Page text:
Dating Update – Protocol for Revealing the Obvious?

I’m in a very awkward position of not really wanting to put dating on hold for the rest of the year, but there is this awkward and kind of weird issue that can’t be hidden. As in, yeah, it isn’t that I’m really fat, I just have this basketball sized tumor in my belly.

There isn’t a really easy, light, let’s not get too personal too fast sort of way to do that. Oh yeah, and then there is the part about I may need to take a break for 4-6 weeks to recover from major abdominal surgery. But we can have fun in the meantime, right?

Sure, even as I become rather self absorbed and given to bouts of crying for no apparent reason, obsessing over who will take care of my dog, how to pay bills while not working, concern over abandoning my clients, and having some real feelings over being rather dependent and not so much independent for a rather long (and totally unprecedented) period of time.

Yeah, so I’m kind of in a vulnerable awkward place where the fun and comfort of dating and physical closeness and hope is still really important. And it is hard to relax about in person meetings when I’m feeling rather physically disfigured. The tumor is growing, and it has become more and more obvious.

My usual style – transparent, up front, generally works kind of well but not all strangers want to hear about huge tumors and blood loss. And I don’t think contemplating 12-16 inch scars on your potential love interest is a huge turn on. But I could be wrong about that. You never know.

So here is my plan.
** Find as much humor in as much of it as I possibly can.
** Provide the info/warning before any in person date.
** Don’t indulge in the temptation to answer everyone who asks “how are you” by making them imagine how a basketball can fit into someone’s belly and what that might feel like.
** Try and believe it when a guy says I’m attractive. Attraction is more than not looking pregnant, after all. I am looking much more slim and fit and yeah nice smile nice hair — not bad except for this bizarre lump in my belly that turns out to be larger than a basketball.
** Look for other descriptors other than basketball. That’s even getting old for me. The surgeon even promised not to start dribbling it in the OR. See humer, above, are there funny ways to describe large tumors? What is wrong with soccer balls?
** Try and expand my comfort zones. I’m comfortable about the surgery. I’m pretty OK with being in pain. Being fed for a week or two has a lot to say for it. Can I get more comfortable feeling disfigured and bizarrely shaped? Just for a few more weeks. I did it before. Well, that part seems to bring on the previously mentioned tears. Needs work.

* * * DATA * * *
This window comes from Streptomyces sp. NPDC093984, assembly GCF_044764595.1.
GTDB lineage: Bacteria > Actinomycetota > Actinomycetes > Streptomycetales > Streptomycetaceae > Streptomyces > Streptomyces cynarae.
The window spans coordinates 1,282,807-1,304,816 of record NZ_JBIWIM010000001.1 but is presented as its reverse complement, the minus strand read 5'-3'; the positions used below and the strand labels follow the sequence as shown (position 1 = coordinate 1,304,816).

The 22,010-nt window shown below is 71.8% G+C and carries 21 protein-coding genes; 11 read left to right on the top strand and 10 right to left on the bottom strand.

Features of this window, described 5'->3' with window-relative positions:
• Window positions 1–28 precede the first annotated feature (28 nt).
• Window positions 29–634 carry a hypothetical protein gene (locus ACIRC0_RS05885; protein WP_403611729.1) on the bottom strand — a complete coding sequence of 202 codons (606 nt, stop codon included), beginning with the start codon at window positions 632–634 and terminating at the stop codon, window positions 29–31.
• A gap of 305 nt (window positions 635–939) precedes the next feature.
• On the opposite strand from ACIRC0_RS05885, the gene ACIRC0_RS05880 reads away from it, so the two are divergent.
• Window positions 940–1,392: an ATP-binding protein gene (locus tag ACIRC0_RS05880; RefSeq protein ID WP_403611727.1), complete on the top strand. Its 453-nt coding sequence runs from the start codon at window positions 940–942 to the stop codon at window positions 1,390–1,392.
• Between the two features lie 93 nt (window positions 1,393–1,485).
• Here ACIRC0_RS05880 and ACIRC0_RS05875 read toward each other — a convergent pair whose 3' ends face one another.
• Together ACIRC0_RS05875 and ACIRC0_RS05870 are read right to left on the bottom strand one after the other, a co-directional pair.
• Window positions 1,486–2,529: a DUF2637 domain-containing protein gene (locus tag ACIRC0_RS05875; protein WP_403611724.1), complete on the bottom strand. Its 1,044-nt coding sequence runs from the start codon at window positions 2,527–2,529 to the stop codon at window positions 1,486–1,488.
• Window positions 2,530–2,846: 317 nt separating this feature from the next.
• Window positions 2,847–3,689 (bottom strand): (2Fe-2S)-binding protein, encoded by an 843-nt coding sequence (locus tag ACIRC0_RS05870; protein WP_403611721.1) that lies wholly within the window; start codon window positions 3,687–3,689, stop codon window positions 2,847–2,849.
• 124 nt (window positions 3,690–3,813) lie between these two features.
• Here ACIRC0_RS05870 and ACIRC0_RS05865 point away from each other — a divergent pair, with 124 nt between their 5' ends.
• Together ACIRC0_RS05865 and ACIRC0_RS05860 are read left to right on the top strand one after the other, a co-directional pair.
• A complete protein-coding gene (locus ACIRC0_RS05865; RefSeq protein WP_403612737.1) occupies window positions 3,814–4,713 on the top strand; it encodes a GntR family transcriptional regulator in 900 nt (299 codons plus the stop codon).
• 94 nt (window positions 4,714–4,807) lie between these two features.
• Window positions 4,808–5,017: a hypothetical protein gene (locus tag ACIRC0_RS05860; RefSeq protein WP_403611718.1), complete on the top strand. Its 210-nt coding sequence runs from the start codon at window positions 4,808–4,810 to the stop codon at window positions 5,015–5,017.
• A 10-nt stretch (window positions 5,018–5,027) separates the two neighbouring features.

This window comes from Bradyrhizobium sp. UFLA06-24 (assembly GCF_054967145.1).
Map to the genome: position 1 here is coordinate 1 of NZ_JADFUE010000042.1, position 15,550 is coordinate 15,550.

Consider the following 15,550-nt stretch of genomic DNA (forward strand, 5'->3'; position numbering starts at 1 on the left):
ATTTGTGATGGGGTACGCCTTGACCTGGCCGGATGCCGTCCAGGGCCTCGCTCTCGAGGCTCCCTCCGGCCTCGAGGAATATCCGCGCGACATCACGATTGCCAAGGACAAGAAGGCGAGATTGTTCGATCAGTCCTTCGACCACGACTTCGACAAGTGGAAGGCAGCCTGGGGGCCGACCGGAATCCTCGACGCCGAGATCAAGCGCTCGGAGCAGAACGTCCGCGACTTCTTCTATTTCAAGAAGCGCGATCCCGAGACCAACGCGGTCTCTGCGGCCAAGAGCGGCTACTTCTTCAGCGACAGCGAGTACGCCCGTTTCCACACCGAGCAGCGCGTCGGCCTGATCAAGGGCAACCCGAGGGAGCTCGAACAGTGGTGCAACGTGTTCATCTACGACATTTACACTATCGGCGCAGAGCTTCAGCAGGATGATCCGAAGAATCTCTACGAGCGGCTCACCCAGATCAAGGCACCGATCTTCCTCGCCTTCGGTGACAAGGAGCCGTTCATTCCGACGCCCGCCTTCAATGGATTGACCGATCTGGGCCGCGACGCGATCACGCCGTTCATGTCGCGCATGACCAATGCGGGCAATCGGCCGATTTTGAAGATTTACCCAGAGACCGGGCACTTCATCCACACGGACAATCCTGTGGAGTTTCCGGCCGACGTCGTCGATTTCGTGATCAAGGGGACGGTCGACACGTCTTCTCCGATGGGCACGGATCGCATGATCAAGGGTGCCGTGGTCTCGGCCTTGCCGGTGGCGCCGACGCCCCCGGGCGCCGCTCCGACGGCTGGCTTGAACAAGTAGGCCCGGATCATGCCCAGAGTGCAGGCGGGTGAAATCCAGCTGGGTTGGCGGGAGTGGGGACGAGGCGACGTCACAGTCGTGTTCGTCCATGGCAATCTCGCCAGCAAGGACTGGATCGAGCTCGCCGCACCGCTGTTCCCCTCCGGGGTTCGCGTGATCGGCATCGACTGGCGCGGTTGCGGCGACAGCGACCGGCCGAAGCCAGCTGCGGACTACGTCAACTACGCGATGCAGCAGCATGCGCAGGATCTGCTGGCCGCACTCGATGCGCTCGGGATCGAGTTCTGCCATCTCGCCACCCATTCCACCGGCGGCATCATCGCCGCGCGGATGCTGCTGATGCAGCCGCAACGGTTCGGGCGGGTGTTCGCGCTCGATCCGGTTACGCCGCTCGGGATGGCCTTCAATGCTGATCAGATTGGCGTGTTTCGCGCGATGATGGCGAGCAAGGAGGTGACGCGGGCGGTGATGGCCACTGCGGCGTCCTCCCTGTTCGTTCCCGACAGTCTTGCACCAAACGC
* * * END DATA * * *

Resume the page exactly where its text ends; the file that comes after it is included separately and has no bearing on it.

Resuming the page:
** Explore this impulse to tell people about the surgery/tumor/medical details so they know it isn’t just being fat. Does it really help, or make things worse and really uncomfortable? At least we are all wearing more clothes since it is fall, is it less obvious?
** Give up on MDs who are condescending and clueless. They have started to emerge, there will certainly be more, no energy need go there.
** If there is an educational component I’m happier. Work that angle. Much much much much better than self absorption and soliciting pity and scaring people.
** If I start to freakout, it is almost always because I don’t understand something, information is missing, or someone is not listening or acknowledging or validating me. I know that, so I also know the solutions. And they are pretty quick and easy, really.
** Keep writing. It helps. And more of that potential for greater education/sharing/helping others.
** I am in a vulnerable spot, so it makes sense that I feel really vulnerable. I can explore that, I can learn more, and it is a good point of contact with people who care. Oh, but it is uncomfortable.

It is going to be a weird couple of months. Maybe I’ll just refer all potential dates to this blog. If they can deal, great, if not, I have yet another screening tool. The other side – meaning somewhere around Jan 1 – is bound to be interesting as well. Much potential. One known fact – I will be feeling much more healthy and happy to have my body back and no future tumors. Yeah. That is something to focus on. Outcome.

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